Portugal: the European country closed beaches early to help stop the spread of Covid-19 | Photo: Pikas/WSL

The president of the Portuguese Surfing Federation (FPS) wants surfers back in the water when the State of Emergency is lifted.

João Aranha wrote a letter to the Portuguese government, to the president of the Republic, Marcelo Rebelo de Sousa, and to the national parliament with a set of recommendations to authorize the surfers' return to the waves.

The economic impact that the novel coronavirus Covid-19 had on surfing in Portugal and the clarification of the rule that grants access to the sea and not the beach, were two of the main topics addressed by the FPS.

"We want to get back to the water when the emergency period is lifted, supposedly on May 2. We still need to give it some time," Aranha told Lusa, the Portuguese news agency.

"We think we will have a positive response from the government because the executive itself is already planning for a gradual opening of the sea."

The president of FPS asked the government to "listen and understand" their concerns and promises to ensure surfers follow strict rules and guidelines regarding the safety of everyone.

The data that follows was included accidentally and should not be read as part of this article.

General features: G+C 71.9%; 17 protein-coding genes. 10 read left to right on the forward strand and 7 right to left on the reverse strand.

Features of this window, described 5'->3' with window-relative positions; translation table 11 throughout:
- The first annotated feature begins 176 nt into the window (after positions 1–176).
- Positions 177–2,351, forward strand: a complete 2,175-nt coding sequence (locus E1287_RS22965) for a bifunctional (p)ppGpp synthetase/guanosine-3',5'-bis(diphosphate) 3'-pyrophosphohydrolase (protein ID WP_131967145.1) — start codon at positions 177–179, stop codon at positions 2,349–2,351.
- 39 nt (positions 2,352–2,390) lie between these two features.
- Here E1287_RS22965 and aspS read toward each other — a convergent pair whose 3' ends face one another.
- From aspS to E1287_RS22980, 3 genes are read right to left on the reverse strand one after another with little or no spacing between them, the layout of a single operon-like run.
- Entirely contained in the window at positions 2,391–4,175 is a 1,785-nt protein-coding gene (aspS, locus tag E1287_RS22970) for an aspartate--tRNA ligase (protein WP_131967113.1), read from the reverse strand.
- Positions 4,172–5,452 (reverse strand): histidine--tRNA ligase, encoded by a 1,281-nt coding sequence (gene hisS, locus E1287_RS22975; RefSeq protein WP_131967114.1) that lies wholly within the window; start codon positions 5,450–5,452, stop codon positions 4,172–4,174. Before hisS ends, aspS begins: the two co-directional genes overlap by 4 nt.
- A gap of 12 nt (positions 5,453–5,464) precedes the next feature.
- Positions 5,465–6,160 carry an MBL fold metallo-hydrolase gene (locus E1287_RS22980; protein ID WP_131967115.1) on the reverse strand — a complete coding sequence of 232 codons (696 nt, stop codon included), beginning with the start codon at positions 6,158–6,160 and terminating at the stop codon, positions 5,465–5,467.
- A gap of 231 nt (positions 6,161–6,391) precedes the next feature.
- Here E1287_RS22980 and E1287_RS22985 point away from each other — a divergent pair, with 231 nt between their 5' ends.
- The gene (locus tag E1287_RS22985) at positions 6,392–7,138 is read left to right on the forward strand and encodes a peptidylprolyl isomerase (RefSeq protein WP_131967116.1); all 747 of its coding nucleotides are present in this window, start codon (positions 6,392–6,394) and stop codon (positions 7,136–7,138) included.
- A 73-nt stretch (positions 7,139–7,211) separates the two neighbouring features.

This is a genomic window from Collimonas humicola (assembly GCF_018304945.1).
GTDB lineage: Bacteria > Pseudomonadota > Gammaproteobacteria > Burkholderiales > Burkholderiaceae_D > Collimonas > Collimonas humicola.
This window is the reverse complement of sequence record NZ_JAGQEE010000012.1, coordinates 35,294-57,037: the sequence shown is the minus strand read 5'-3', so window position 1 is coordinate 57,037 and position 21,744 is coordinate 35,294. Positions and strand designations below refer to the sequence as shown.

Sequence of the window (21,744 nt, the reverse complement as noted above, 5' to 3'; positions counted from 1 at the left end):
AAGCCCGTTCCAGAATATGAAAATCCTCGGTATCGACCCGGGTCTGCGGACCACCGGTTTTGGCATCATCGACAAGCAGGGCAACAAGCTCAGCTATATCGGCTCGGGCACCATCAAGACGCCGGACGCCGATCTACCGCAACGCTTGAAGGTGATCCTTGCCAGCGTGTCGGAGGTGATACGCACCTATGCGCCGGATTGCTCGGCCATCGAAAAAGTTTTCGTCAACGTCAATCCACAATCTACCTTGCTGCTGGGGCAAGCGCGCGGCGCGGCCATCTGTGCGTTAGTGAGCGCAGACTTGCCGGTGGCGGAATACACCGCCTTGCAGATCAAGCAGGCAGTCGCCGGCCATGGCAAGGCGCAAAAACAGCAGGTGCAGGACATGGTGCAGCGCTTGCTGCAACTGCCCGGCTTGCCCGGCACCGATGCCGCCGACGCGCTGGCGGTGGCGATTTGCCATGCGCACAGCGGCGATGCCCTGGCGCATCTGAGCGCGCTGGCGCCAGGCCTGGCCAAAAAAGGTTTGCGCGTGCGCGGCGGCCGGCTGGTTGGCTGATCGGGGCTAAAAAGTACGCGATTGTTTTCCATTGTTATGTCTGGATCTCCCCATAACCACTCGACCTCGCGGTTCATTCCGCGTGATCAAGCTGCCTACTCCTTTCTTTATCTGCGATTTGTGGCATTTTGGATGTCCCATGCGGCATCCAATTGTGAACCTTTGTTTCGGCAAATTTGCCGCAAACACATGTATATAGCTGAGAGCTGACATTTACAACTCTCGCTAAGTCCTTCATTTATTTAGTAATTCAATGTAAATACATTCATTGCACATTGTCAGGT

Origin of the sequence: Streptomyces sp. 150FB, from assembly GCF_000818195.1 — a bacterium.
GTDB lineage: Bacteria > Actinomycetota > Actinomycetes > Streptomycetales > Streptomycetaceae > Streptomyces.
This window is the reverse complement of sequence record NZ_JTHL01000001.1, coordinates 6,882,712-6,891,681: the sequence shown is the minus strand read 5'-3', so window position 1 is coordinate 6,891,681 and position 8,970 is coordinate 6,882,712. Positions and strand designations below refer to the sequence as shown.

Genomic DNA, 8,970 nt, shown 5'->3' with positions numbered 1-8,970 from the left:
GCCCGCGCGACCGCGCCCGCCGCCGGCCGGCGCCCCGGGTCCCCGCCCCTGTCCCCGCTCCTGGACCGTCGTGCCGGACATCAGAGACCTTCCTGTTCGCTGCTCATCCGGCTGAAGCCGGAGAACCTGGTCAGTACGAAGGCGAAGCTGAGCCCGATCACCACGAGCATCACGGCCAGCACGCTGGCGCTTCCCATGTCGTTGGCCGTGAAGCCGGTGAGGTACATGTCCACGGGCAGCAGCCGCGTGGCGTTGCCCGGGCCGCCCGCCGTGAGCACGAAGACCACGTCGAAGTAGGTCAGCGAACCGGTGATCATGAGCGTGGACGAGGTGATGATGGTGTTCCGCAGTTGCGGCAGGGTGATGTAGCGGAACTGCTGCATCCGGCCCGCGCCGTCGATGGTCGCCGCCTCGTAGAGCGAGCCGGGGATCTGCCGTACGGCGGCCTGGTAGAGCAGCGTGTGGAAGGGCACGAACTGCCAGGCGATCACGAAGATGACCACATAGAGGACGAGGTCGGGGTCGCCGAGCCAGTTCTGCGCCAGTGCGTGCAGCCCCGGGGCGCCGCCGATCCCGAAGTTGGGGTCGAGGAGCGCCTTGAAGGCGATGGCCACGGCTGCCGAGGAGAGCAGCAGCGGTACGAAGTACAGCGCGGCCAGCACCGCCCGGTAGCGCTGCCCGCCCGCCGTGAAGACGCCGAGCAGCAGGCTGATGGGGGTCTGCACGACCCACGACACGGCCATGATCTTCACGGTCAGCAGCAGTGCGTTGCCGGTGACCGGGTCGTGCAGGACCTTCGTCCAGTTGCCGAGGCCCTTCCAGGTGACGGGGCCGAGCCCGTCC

Health and Wellbeing Needs

Aranha points out "health and wellbeing needs" and underlines that there are differences between returning to the surf zone and the beach.

"For us, the beach is a crosswalk and not a place where we stay and gather. Our environment is the ocean, the waves, and we want to return to it. We understand that the government has fears regarding the gatherings on the beaches, and that is understandable," he notes.

But João Aranha wants to make sure "surfers get access to the ocean. They are anxious and desperate to get back."

The Portuguese Surfing Federation is also worried about the economic impact that the lockdown will have in surf schools, events, and sponsorships.

"What concerns me the most and what's critical are surf schools and surf lessons. They are in an extremely complicated situation. There has to be a way to help them return gradually to business. They should be allowed to resume work with rules and classes with fewer students," adds Aranha.

The National Surfers Association (ANS) also believes that the government will be open to their arguments, and the sport will resume its activity by May 3.

"We believe that the municipalities are open to it, and we hope that the government will allow the sport to transition back to normal," stresses Francisco Rodrigues, president of ANS.

Nevertheless, Rodrigues knows that this will be a long process and that the priority is to allow recreational surfers to return to the waves - events will resume afterward.

Despite having a low number of Intensive Care Unit (ICU) beds per 100,000 inhabitants compared to other European countries, Portugal was quick to lock down and adopted conservative measures that have helped flatten the Covid-19 curve.

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